Academic Program Assessment
Assessment, in our context, is a systematic reflection of teaching and learning wherever it occurs in the university. It is the basis of our growth as a community of learning. In a time of ever-increasing public accountability, doing what we love to do depends in part on our ability to demonstrate what we do, that we are continually striving to be better at what we do, and most importantly that our students benefit from our efforts.
Why we do it
● Assessment is a matter of documenting what we do and what our students learn.
● It is an intellectual enterprise in which we gather facts, analyze them, make appropriate adjustments to our practices, and gather more facts.
● The purpose is to help us improve. The purpose is primarily formative rather than summative.
● Assessment goals and outcomes also help us align programs with the university mission, strategic plan, UNC Tomorrow, and campus-wide initiatives (such as Integrative Liberal Studies).
How we do it
● Assessment involves clearly stated goals, expected outcomes that indicate progress toward those goals, and procedures that measure the extent to which they are achieved.
● Assessment should be regular and on-going.
● Assessment should be meaningful and manageable; the assessment period will depend upon the goals and outcome measures.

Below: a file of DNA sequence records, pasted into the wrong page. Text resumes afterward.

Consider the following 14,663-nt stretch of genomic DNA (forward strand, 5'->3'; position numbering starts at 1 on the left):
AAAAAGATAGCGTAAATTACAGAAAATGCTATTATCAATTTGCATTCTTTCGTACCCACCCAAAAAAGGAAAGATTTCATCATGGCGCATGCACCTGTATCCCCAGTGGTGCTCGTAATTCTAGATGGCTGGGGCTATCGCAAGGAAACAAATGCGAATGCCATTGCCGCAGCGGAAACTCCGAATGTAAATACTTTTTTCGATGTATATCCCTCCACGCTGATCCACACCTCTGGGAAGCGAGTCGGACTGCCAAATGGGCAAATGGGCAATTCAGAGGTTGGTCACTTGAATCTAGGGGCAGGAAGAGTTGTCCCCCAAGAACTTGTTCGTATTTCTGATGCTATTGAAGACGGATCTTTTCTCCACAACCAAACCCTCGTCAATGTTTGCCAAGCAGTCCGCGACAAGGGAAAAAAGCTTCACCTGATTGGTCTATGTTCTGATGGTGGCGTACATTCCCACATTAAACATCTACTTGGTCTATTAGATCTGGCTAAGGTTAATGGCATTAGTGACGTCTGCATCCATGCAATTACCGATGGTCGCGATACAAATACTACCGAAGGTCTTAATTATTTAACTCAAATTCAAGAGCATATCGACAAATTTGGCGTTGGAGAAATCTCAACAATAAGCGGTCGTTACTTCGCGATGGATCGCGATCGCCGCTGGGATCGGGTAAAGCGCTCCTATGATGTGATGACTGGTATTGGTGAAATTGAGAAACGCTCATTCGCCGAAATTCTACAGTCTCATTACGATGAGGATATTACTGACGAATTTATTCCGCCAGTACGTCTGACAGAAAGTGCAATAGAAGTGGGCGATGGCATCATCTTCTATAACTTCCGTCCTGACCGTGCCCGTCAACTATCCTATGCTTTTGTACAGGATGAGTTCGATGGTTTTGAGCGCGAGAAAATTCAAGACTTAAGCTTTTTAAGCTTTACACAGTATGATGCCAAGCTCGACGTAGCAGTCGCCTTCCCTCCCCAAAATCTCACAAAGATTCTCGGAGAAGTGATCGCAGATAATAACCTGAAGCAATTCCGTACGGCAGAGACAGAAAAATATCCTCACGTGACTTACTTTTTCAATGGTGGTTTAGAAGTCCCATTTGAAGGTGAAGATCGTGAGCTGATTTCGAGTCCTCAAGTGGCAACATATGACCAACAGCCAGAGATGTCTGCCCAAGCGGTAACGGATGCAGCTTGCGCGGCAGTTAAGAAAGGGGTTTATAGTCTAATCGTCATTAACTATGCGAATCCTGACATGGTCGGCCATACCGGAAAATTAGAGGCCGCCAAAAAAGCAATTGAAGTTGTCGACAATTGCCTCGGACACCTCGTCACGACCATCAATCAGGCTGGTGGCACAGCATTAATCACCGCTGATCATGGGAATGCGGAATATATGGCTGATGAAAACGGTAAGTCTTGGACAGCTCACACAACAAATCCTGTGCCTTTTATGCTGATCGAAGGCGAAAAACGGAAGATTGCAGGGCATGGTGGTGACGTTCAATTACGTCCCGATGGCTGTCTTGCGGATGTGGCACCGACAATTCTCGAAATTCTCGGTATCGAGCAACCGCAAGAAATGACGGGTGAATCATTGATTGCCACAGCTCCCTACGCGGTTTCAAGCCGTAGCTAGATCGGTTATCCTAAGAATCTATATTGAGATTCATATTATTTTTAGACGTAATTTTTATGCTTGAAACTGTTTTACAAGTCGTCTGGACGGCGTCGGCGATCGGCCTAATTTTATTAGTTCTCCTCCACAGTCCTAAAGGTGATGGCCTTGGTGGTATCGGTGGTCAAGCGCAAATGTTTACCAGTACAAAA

● Assessment outcomes and methods should reflect the academic areas being assessed.
● Assessment instruments should measure what matters to us.
● The university should support departments and programs as they plan and carry out assessments and should take advantage of existing faculty and staff expertise.
How we use it
Done well, assessment helps us improve our curricula, teaching, and student learning. It should use time effectively, preserve or expand a department’s flexibility beyond its own planning horizon, and preserve or expand a department’s autonomy. All units of the university should participate in their own assessment, and a structure to assure accountability of the process should exist at all levels.
(Faculty Senate Document SD0408F; approved 11/13/08)
Last edited by email@example.com on July 17, 2012